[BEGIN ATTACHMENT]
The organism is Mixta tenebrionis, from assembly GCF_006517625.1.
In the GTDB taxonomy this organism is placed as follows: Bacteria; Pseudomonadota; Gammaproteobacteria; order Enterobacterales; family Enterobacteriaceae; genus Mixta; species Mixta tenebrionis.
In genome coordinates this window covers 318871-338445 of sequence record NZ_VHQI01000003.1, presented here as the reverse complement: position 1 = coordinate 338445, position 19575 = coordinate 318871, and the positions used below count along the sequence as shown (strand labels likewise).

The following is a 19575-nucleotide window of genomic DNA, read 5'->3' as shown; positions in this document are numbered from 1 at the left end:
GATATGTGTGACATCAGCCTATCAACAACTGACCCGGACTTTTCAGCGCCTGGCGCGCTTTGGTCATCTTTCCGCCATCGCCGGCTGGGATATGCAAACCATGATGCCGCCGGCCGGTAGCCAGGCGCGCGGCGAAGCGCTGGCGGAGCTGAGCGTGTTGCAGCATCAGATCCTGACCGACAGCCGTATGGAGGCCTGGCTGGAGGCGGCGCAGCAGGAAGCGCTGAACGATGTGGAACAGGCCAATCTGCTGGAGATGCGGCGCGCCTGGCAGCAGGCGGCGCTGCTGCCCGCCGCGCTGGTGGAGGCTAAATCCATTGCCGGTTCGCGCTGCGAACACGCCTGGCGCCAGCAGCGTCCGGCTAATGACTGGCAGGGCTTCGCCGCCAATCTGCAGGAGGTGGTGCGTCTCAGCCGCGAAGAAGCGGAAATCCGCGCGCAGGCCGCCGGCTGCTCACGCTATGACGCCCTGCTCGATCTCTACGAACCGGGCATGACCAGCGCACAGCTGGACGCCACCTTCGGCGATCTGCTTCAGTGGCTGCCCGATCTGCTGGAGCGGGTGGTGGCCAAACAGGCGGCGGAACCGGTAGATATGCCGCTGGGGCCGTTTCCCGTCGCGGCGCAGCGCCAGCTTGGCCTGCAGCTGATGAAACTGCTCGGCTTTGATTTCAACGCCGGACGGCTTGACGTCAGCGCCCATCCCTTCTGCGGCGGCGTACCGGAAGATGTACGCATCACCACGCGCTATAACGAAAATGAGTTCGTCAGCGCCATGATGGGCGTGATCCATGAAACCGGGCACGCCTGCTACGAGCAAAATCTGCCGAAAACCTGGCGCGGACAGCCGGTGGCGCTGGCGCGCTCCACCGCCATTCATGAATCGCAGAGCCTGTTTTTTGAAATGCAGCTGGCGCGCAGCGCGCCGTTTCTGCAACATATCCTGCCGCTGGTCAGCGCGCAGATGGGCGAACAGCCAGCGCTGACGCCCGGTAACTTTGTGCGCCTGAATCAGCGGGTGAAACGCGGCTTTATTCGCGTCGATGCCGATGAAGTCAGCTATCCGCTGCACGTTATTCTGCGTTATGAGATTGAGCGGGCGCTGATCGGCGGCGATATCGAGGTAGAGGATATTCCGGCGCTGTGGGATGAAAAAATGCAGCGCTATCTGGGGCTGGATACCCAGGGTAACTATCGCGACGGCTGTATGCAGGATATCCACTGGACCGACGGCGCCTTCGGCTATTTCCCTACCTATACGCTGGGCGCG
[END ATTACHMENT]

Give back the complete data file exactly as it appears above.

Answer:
The organism is Mixta tenebrionis, from assembly GCF_006517625.1.
In the GTDB taxonomy this organism is placed as follows: Bacteria; Pseudomonadota; Gammaproteobacteria; order Enterobacterales; family Enterobacteriaceae; genus Mixta; species Mixta tenebrionis.
In genome coordinates this window covers 318871-338445 of sequence record NZ_VHQI01000003.1, presented here as the reverse complement: position 1 = coordinate 338445, position 19575 = coordinate 318871, and the positions used below count along the sequence as shown (strand labels likewise).

The following is a 19575-nucleotide window of genomic DNA, read 5'->3' as shown; positions in this document are numbered from 1 at the left end:
GATATGTGTGACATCAGCCTATCAACAACTGACCCGGACTTTTCAGCGCCTGGCGCGCTTTGGTCATCTTTCCGCCATCGCCGGCTGGGATATGCAAACCATGATGCCGCCGGCCGGTAGCCAGGCGCGCGGCGAAGCGCTGGCGGAGCTGAGCGTGTTGCAGCATCAGATCCTGACCGACAGCCGTATGGAGGCCTGGCTGGAGGCGGCGCAGCAGGAAGCGCTGAACGATGTGGAACAGGCCAATCTGCTGGAGATGCGGCGCGCCTGGCAGCAGGCGGCGCTGCTGCCCGCCGCGCTGGTGGAGGCTAAATCCATTGCCGGTTCGCGCTGCGAACACGCCTGGCGCCAGCAGCGTCCGGCTAATGACTGGCAGGGCTTCGCCGCCAATCTGCAGGAGGTGGTGCGTCTCAGCCGCGAAGAAGCGGAAATCCGCGCGCAGGCCGCCGGCTGCTCACGCTATGACGCCCTGCTCGATCTCTACGAACCGGGCATGACCAGCGCACAGCTGGACGCCACCTTCGGCGATCTGCTTCAGTGGCTGCCCGATCTGCTGGAGCGGGTGGTGGCCAAACAGGCGGCGGAACCGGTAGATATGCCGCTGGGGCCGTTTCCCGTCGCGGCGCAGCGCCAGCTTGGCCTGCAGCTGATGAAACTGCTCGGCTTTGATTTCAACGCCGGACGGCTTGACGTCAGCGCCCATCCCTTCTGCGGCGGCGTACCGGAAGATGTACGCATCACCACGCGCTATAACGAAAATGAGTTCGTCAGCGCCATGATGGGCGTGATCCATGAAACCGGGCACGCCTGCTACGAGCAAAATCTGCCGAAAACCTGGCGCGGACAGCCGGTGGCGCTGGCGCGCTCCACCGCCATTCATGAATCGCAGAGCCTGTTTTTTGAAATGCAGCTGGCGCGCAGCGCGCCGTTTCTGCAACATATCCTGCCGCTGGTCAGCGCGCAGATGGGCGAACAGCCAGCGCTGACGCCCGGTAACTTTGTGCGCCTGAATCAGCGGGTGAAACGCGGCTTTATTCGCGTCGATGCCGATGAAGTCAGCTATCCGCTGCACGTTATTCTGCGTTATGAGATTGAGCGGGCGCTGATCGGCGGCGATATCGAGGTAGAGGATATTCCGGCGCTGTGGGATGAAAAAATGCAGCGCTATCTGGGGCTGGATACCCAGGGTAACTATCGCGACGGCTGTATGCAGGATATCCACTGGACCGACGGCGCCTTCGGCTATTTCCCTACCTATACGCTGGGCGCG